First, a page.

I bought “A Tale of 12 Kitchens” by artist and designer Jake Tilson just over a year ago and have been trying to find a reason to write about it on the site ever since. The book isn’t particularly about gardening or cooking from garden fresh food, although it does have brief sections describing the author’s family food gardens and a section about homegrown herbs that I will describe later. Regardless, I’ve given up looking for a valid reason and have decided it fits, however loosely.
I initially bought the book to take with me on a train trip to Montreal. At the time this cookbook meets travelogue was the perfect accompaniment to a colourful Fall journey. I particularly love traveling by train and the ride between Toronto and Montreal is my ideal. It’s long enough to really dive into a book or spend ample time daydreaming through the window at beautiful passing landscapes but not so long that you can smell the scent of hell’s inner depths wafting from the toilets every time the door is opened, or that your knees start to ache forcing you into awkward positions in an attempt to get some relief and reminding you that you are old and could drop down dead at any minute. That’s what it was like that time we thought it might be fun and “productive” (I’ll read two books and finally finish that knit hat and by arrival I will have conquered the world!!) to take a 12 hour train trip to New York City. Or was it 14 hours? Or was it forever? Maybe I’m still on that train. Never. Again. So help me god. But the trip to Montreal is perfection. It has this way of deluding me into believing that train travel is the only way to go anywhere, period. I’d go once a season if I could afford it. Come to think of it, three seasons; I’ll skip winter. There’s a reason why I live in Toronto rather than beautiful Montreal, home of the brutal 1998 ice storm.
In my travel experiences food is always tied into the delight and adventure of discovering new sights and smells. Whenever I think about the places I have been I can’t help but think about the food I ate. I can often remember exactly what I ate and where I ate it. Cooking and eating, like gardening, happens within context and always comes with a story. I like to look at cookbooks but for the most part I only like the ones that say more than, “Make this dish. Here’s how.” One of the reasons I love this book is because Jake Tilson has managed to combine a cookbook with a travelogue in a way that is both instructional and inspirational. I feel like I am reading a story or am invited along for the journey and I can experience the book on that level without ever making the recipes. In fact, I have had this book for over a year and have bought two additional copies for friends but had not made a single recipe until just a few weeks ago. It’s like two books in one!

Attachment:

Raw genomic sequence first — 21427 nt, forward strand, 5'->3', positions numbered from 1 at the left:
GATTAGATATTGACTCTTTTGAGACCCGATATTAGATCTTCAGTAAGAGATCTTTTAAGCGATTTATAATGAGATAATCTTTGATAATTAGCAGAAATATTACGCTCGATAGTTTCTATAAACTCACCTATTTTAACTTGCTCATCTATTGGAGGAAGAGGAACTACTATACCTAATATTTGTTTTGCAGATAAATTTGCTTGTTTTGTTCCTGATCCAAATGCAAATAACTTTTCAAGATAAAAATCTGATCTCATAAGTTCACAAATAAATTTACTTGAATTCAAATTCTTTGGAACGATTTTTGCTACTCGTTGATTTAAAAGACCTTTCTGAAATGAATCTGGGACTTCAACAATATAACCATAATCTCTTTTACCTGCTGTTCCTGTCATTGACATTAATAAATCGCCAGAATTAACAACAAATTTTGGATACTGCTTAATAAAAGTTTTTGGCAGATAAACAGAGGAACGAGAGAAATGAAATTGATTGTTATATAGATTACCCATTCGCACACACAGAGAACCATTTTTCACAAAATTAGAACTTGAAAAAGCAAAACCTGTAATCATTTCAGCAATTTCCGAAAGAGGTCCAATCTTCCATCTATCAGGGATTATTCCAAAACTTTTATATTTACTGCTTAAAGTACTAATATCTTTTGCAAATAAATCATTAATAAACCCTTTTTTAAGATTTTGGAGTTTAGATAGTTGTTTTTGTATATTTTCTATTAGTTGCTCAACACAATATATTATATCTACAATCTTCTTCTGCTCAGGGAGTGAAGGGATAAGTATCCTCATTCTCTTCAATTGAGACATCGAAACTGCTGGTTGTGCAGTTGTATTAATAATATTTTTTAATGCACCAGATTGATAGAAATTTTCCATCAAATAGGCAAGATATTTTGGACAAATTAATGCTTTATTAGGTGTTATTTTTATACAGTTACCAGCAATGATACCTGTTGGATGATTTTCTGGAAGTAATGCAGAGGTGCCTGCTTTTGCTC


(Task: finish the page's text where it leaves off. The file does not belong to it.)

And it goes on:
We tried the pancakes on page 104 and they turned out to be the best pancakes we have ever made, hands down. His idea to whip the egg whites first made “cakes” that were amazingly light and fluffy, especially since we used spelt flour, which often turns out flatter “cakes” in my experience. We ate the pancakes with black currant jam.
How we eat and what we eat, especially while traveling is wrapped up inside all kinds of interesting packaging both literally and figuratively. One of my absolute favourite things to do when I visit any new place is go to both the local markets and the larger commercial supermarkets if they have one. I love to see what people eat, how they buy it, and how it is packaged. I often bring back cans of completely average products or candies and wrappers that are completely different than anything I have seen at home. As a graphic designer Tilson has a love for food packaging and has filled the book with labels and photos of food purchased around the world. Each page is a visual treat with all kinds of cookbook covers, shopping bags and packages I have never seen before.
One of my favourite pages in the book (choosing one is no small feat) shows fresh herb packages that he designs and sends to friends from their family home in Tuscany. All of the herbs including bay leaves, juniper berries and fennel flowers are harvest on the property. Yum! I also give away some of my freshly grown herbs and do package them up, and while I have designed packages for pickles and tea sets I have never done so for the herbs. Looking at the book again has inspired me to go that extra mile with next year’s herb.
I can hardly wait.